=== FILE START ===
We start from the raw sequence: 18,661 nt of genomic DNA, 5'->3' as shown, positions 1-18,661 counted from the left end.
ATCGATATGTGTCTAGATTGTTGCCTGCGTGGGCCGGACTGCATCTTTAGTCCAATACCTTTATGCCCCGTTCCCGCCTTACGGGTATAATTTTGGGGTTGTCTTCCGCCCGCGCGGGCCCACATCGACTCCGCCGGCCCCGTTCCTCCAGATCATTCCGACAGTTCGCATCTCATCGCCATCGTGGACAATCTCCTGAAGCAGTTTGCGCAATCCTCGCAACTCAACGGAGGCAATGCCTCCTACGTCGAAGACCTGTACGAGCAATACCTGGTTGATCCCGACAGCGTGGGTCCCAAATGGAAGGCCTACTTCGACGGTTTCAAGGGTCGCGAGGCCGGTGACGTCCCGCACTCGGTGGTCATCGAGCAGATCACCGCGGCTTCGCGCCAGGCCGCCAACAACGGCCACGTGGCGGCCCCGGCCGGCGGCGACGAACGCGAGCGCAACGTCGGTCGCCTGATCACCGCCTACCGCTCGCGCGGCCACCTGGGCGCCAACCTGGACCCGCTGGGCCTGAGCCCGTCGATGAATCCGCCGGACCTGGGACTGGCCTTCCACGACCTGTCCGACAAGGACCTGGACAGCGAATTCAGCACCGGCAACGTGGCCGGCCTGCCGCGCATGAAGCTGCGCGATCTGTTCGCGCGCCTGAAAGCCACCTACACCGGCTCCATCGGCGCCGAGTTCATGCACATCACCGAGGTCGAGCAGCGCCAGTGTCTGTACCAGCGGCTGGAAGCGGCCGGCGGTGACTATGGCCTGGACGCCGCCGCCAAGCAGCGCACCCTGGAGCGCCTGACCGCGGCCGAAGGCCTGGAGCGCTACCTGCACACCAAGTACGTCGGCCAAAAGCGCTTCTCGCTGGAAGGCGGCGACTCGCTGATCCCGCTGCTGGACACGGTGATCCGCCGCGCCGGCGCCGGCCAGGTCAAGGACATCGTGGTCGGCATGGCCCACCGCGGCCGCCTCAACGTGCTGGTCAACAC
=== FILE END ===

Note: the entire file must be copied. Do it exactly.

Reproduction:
We start from the raw sequence: 18,661 nt of genomic DNA, 5'->3' as shown, positions 1-18,661 counted from the left end.
ATCGATATGTGTCTAGATTGTTGCCTGCGTGGGCCGGACTGCATCTTTAGTCCAATACCTTTATGCCCCGTTCCCGCCTTACGGGTATAATTTTGGGGTTGTCTTCCGCCCGCGCGGGCCCACATCGACTCCGCCGGCCCCGTTCCTCCAGATCATTCCGACAGTTCGCATCTCATCGCCATCGTGGACAATCTCCTGAAGCAGTTTGCGCAATCCTCGCAACTCAACGGAGGCAATGCCTCCTACGTCGAAGACCTGTACGAGCAATACCTGGTTGATCCCGACAGCGTGGGTCCCAAATGGAAGGCCTACTTCGACGGTTTCAAGGGTCGCGAGGCCGGTGACGTCCCGCACTCGGTGGTCATCGAGCAGATCACCGCGGCTTCGCGCCAGGCCGCCAACAACGGCCACGTGGCGGCCCCGGCCGGCGGCGACGAACGCGAGCGCAACGTCGGTCGCCTGATCACCGCCTACCGCTCGCGCGGCCACCTGGGCGCCAACCTGGACCCGCTGGGCCTGAGCCCGTCGATGAATCCGCCGGACCTGGGACTGGCCTTCCACGACCTGTCCGACAAGGACCTGGACAGCGAATTCAGCACCGGCAACGTGGCCGGCCTGCCGCGCATGAAGCTGCGCGATCTGTTCGCGCGCCTGAAAGCCACCTACACCGGCTCCATCGGCGCCGAGTTCATGCACATCACCGAGGTCGAGCAGCGCCAGTGTCTGTACCAGCGGCTGGAAGCGGCCGGCGGTGACTATGGCCTGGACGCCGCCGCCAAGCAGCGCACCCTGGAGCGCCTGACCGCGGCCGAAGGCCTGGAGCGCTACCTGCACACCAAGTACGTCGGCCAAAAGCGCTTCTCGCTGGAAGGCGGCGACTCGCTGATCCCGCTGCTGGACACGGTGATCCGCCGCGCCGGCGCCGGCCAGGTCAAGGACATCGTGGTCGGCATGGCCCACCGCGGCCGCCTCAACGTGCTGGTCAACAC